The United States remains concerned about Bolivia's intent by this action to limit, redefine, and circumvent the scope and control for illegal substances as they appear in the UN Schedule I list of narcotics.
Bolivia's withdrawal and reentry to the Convention followed established Convention guidelines. The 15 objections from UN member countries fell far short of the 60 votes required to impede the initiative. As a result, Bolivia re-entered the convention as a full member.
This is a textbook case of "the pot calling the kettle black." The US also currently violates the stipulations of the UN Single Convention. In November 2012, two US states, Colorado and Washington, legalized marijuana, also included in the UN Schedule I list. In August 2013. "The United States—architect and major proponent of the prohibitionist UN drug control treaties—is rightly choosing not to block the state-level implementation of legal, regulated marijuana markets." According to John Walsh of WOLA.
The European Union provided funding for the completion of a study to identify the amount of legal cultivation needed to support traditional coca consumption. The unwillingness of the Bolivian government to share this report in a timely way demonstrates its disinclination to be transparent with the international community.
Although the long-delayed results of the coca study have been a source of substantial friction with the international community, this does not indicate a lack of transparency on other drug control issues. For example:
While Bolivia continues lo make drug seizures and arrests of implicated individuals, the Bolivian judicial system is not adequately processing these cases to completion.
Bolivian law requires that an arrestee be formally charged within 18 months of arrest. An overwhelming majority of the incarcerated population in Bolivia, however, has not been formally charged in accordance with Bolivian law. The number of individuals who have been convicted and sentenced on drug charges in Bolivia has remained stagnant over the last several years and has not increased in proportion of the number of arrests.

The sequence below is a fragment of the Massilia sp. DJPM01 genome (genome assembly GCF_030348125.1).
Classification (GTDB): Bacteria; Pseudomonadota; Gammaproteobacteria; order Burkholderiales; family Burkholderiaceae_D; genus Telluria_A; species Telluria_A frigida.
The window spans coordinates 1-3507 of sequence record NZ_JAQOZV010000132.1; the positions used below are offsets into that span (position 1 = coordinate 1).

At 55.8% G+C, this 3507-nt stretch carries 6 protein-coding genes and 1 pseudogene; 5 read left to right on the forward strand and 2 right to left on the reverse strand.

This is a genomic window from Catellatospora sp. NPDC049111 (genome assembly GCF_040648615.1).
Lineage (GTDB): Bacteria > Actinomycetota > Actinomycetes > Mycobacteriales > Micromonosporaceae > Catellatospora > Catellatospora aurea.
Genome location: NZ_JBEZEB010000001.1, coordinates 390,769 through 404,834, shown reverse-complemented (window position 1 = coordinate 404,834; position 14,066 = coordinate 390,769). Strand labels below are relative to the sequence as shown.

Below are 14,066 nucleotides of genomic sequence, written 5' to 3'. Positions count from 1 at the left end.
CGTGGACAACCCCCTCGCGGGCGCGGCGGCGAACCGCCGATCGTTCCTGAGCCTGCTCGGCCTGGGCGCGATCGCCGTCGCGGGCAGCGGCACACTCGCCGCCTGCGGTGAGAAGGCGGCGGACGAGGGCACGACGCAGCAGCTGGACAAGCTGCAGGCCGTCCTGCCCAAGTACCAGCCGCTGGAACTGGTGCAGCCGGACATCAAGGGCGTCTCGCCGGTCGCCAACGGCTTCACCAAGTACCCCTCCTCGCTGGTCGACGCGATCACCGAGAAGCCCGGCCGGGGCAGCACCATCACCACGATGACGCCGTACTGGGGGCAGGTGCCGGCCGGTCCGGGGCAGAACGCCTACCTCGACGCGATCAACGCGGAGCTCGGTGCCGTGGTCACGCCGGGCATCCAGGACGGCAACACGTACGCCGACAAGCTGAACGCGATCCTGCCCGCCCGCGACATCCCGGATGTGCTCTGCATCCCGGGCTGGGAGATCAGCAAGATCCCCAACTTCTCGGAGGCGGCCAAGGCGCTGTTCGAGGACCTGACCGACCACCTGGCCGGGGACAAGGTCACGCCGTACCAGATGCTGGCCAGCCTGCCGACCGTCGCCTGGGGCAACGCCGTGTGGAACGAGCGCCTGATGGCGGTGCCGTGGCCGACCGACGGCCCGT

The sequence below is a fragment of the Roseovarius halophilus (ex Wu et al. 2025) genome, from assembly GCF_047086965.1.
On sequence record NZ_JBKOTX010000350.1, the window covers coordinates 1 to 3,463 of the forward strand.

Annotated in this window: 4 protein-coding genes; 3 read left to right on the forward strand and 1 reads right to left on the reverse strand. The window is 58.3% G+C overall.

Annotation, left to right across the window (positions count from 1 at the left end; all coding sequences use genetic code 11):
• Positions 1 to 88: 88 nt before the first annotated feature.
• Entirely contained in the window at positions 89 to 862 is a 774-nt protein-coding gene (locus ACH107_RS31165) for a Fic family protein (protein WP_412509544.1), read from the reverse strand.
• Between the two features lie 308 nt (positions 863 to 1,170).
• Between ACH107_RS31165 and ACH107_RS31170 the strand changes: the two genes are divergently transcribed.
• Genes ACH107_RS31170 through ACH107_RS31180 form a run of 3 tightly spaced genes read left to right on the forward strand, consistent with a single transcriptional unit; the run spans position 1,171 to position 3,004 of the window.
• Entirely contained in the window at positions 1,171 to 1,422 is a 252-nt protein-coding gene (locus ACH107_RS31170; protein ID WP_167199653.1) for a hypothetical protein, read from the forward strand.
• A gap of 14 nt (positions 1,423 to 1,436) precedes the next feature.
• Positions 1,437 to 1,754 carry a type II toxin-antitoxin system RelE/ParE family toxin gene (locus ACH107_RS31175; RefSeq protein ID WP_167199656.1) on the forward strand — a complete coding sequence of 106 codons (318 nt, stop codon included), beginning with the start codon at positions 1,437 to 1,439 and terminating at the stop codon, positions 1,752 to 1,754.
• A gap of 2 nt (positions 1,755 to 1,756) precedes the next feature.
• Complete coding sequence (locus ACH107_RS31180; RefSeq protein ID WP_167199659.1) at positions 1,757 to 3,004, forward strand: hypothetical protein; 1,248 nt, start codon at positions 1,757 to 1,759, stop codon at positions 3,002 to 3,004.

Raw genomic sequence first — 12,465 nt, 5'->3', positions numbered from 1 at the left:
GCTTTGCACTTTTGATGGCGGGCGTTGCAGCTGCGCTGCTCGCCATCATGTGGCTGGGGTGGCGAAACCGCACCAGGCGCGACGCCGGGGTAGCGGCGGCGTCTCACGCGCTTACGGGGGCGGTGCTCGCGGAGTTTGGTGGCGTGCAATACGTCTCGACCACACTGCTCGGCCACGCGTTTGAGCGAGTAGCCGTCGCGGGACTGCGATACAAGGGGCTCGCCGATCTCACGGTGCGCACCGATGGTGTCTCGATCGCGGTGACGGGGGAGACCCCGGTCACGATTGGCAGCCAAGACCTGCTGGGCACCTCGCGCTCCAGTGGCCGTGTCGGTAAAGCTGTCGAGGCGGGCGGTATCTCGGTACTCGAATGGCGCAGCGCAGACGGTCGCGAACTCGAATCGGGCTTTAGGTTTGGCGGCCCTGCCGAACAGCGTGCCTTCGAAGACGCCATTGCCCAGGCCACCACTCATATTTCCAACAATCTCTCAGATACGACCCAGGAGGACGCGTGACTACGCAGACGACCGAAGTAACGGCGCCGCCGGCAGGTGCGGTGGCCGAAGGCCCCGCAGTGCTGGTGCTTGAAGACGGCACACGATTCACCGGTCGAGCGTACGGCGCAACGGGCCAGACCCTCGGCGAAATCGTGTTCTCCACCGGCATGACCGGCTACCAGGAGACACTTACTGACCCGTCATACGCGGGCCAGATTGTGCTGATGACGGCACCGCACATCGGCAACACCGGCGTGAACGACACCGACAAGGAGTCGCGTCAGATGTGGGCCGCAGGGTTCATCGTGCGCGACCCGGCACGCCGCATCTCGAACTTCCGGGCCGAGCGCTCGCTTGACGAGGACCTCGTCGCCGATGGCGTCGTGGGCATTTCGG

Unlike many statements, this one is painfully true. However, the White House fails to mention that Bolivian judicial delay and prison overcrowding have their root in Law 1008, the strict anti-narcotics law that the US obligated Bolivia to pass in 1988. Please see AIN updates (Bolivian Prison Deaths Highlight Flaws in Judicial and Penitentiary Systems and Prison Detainees in Bolivia: Bad Fruit in a Slow Judiciary System) as well as this report by Puente Investigación Enlace (Bolivia y la retardación de justicia en procesos de la ley antidrogas "1.008") for more analysis and information.
In conclusion, although the Presidential Determination is disappointing, Bolivia's decertification does not come as a surprise given the US government's seeming unwillingness to recognize Bolivia's drug control efforts. The determination continues the trend of politicized reporting on drug control in the Andean region, and it is a failure by the White House to provide internal consistency. The determination is perhaps most discouraging considering the efforts Bolivian government has made in drug control, including the implementation of innovative, collaborative, conflict reduction strategies such as community coca control. The determination continues the trend of subjective reporting on drug control in the Andean region. It further erodes US credibility in the international community, and reinforces the urgency of reform US international drug policy to accompany encouraging developments in domestic efforts.
[i] Email correspondence, September 18, 2013.
[ii] For example, Digprococa, the Bolivian government agency in charge of planning coca reduction, requires each coca-growing family to legally register their coca plot with the agency. The agency verifies each property and enters the coordinates of permitted coca (1600 m2 in the Chapare and 2500m2 in Yungas) with GPS into a database that is shared with the United Nations Office on Drugs and Crime (UNODC), the Bolivian Social Control Program, and other organizations. US assistance through a trilateral agreement with Brazil and Bolivia signed in January provided funding for additional GPS's and laser distance meters. The European Union-funded Social Control Support Program (PACS) concluded a biometric licensing and registration of coca growers in 2012, which provided detailed information for a complex database of legal coca growers.[ii] In order to cross-reference information on registered growers, the EU also funded a program that provided government titles all to legal coca-growing properties and properties in regions where coca cultivation has expanded without authorization.